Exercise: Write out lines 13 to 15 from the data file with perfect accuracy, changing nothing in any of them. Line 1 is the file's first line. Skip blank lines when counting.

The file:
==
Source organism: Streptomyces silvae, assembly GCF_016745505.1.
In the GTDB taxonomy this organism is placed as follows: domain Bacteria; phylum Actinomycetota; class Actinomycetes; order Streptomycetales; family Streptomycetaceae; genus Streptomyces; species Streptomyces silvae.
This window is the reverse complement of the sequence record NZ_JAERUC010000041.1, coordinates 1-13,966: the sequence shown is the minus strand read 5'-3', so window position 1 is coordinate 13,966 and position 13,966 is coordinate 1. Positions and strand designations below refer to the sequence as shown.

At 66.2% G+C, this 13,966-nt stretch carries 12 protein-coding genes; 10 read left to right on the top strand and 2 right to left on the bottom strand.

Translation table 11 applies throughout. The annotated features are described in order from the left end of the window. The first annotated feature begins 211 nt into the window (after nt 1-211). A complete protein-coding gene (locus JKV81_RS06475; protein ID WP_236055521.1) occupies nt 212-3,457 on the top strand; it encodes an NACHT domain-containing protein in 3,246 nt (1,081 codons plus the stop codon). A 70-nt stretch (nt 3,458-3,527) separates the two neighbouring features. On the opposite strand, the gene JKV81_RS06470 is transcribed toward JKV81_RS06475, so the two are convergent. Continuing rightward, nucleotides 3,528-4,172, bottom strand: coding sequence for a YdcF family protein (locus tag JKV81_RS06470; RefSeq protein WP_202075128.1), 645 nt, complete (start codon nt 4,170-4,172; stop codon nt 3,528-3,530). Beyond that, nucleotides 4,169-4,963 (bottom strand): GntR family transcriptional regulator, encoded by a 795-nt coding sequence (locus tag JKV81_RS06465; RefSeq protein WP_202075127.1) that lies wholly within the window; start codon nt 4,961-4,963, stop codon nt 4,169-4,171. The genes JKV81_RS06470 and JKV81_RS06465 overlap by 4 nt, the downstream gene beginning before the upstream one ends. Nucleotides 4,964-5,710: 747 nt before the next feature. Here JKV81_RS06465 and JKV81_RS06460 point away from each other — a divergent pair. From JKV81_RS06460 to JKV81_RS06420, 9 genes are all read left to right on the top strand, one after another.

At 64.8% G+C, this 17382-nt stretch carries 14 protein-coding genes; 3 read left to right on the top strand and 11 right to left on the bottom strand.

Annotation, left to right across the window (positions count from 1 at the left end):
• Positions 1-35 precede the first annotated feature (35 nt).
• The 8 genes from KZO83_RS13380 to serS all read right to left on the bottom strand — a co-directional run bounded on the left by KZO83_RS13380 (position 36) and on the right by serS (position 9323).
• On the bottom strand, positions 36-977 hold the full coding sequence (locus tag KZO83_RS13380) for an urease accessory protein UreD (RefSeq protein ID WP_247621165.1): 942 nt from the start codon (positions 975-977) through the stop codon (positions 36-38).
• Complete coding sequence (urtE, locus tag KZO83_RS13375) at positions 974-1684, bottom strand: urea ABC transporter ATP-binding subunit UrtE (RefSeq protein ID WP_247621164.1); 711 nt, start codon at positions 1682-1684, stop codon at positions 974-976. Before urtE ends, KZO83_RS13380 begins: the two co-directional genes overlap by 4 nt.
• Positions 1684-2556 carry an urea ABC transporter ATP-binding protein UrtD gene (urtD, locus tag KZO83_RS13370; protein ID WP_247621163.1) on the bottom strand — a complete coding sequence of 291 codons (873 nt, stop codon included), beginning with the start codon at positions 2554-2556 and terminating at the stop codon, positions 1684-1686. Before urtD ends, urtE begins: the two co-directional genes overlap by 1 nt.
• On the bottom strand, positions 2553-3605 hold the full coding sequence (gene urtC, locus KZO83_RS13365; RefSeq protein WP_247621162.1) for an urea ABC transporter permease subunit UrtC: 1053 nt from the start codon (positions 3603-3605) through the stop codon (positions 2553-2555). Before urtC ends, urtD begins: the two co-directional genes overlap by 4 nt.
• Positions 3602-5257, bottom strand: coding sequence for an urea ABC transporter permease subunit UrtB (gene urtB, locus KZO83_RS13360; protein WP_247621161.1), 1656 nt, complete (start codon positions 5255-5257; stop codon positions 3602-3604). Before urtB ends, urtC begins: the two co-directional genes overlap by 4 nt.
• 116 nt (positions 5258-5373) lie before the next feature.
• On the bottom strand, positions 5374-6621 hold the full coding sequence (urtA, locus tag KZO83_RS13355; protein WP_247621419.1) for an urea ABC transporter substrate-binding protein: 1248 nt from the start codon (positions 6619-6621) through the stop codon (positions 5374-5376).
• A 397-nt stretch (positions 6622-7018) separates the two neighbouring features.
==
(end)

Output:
• On the bottom strand, positions 2553-3605 hold the full coding sequence (gene urtC, locus KZO83_RS13365; RefSeq protein WP_247621162.1) for an urea ABC transporter permease subunit UrtC: 1053 nt from the start codon (positions 3603-3605) through the stop codon (positions 2553-2555). Before urtC ends, urtD begins: the two co-directional genes overlap by 4 nt.
• Positions 3602-5257, bottom strand: coding sequence for an urea ABC transporter permease subunit UrtB (gene urtB, locus KZO83_RS13360; protein WP_247621161.1), 1656 nt, complete (start codon positions 5255-5257; stop codon positions 3602-3604). Before urtB ends, urtC begins: the two co-directional genes overlap by 4 nt.
• 116 nt (positions 5258-5373) lie before the next feature.